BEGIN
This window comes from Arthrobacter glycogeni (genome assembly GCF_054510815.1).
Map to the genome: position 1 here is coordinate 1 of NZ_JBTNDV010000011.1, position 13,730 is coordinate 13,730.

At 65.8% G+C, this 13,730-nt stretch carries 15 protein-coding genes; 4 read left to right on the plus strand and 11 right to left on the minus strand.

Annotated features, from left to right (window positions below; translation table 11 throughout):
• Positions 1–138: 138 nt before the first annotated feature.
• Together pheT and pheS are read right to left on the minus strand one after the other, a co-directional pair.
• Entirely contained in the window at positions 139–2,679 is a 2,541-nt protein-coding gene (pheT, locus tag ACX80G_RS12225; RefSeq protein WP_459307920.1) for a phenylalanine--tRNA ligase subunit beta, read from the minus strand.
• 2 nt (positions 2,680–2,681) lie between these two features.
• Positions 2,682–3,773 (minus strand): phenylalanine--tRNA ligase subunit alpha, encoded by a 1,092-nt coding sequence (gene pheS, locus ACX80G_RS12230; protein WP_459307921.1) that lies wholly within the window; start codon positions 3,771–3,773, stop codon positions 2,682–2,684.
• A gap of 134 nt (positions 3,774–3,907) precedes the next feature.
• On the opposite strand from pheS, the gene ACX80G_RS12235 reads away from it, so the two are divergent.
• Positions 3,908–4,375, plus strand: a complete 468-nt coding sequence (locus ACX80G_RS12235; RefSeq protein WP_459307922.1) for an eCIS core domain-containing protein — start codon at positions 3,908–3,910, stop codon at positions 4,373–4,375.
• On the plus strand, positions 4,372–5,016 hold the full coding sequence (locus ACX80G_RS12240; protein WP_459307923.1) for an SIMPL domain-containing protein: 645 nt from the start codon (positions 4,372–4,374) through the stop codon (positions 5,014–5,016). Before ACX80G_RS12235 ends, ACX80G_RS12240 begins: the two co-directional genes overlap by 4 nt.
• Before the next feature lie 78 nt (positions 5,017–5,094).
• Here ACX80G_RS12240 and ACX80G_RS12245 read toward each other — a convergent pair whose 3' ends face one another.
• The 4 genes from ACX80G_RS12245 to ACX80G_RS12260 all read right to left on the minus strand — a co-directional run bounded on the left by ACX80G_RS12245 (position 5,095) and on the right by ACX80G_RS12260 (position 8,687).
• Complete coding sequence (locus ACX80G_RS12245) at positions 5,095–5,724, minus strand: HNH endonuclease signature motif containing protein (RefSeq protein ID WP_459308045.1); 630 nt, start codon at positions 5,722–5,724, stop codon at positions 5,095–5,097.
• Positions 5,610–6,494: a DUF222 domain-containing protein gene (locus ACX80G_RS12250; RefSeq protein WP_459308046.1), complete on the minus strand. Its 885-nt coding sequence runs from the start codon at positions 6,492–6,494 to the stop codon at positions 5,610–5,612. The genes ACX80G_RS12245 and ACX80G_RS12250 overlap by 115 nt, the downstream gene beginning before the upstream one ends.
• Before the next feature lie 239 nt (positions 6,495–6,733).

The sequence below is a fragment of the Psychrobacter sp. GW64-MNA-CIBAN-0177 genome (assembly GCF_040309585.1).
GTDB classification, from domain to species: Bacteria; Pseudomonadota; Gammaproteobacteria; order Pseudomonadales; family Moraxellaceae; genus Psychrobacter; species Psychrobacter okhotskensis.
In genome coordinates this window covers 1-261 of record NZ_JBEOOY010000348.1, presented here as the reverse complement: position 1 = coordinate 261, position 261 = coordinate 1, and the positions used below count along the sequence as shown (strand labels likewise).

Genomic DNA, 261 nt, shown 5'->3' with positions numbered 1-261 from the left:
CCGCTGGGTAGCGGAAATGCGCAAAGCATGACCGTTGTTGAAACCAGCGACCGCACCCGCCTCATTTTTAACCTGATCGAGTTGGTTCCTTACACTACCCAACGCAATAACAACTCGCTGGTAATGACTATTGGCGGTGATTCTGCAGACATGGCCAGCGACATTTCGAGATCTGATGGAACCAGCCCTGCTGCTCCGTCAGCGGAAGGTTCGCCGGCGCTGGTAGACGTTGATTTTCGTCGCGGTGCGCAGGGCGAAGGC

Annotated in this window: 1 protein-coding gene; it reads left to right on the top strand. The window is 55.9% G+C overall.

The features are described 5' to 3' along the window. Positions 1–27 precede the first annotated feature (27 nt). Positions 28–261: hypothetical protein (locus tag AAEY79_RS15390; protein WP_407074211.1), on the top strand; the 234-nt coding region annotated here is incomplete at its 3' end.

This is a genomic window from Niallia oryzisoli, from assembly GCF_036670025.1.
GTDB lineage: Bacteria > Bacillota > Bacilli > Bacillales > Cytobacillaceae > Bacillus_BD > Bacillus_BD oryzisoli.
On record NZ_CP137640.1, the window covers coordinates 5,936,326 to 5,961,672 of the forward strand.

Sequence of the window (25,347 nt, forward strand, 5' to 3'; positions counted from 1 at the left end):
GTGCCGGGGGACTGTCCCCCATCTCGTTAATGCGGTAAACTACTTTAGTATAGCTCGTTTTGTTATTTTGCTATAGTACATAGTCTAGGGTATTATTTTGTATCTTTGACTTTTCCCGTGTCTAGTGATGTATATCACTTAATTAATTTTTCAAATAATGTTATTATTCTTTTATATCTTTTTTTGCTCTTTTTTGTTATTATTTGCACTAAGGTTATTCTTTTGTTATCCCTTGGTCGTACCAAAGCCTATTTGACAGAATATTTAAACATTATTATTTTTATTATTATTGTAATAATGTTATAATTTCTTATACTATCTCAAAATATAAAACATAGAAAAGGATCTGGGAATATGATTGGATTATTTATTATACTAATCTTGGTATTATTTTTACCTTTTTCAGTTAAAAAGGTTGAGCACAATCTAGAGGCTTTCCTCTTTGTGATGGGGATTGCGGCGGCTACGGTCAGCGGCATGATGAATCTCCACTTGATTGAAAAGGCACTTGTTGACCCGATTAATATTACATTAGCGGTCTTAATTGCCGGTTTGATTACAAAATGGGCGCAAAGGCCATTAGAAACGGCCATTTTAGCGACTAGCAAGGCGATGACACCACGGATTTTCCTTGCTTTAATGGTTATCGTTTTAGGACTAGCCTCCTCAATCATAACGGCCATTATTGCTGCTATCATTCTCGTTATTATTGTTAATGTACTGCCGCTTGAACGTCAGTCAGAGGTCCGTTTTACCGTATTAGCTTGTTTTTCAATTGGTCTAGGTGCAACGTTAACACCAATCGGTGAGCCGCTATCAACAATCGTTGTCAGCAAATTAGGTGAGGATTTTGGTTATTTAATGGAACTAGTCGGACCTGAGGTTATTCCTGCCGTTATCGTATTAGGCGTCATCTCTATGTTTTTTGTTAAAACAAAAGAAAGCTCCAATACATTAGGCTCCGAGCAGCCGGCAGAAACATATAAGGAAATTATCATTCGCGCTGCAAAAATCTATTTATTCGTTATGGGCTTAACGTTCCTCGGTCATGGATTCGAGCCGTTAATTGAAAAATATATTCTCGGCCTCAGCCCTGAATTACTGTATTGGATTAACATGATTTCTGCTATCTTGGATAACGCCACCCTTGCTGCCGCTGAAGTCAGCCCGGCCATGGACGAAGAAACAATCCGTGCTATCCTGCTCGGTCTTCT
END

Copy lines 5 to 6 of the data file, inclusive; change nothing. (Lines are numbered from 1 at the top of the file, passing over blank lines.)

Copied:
• Positions 1–138: 138 nt before the first annotated feature.
• Together pheT and pheS are read right to left on the minus strand one after the other, a co-directional pair.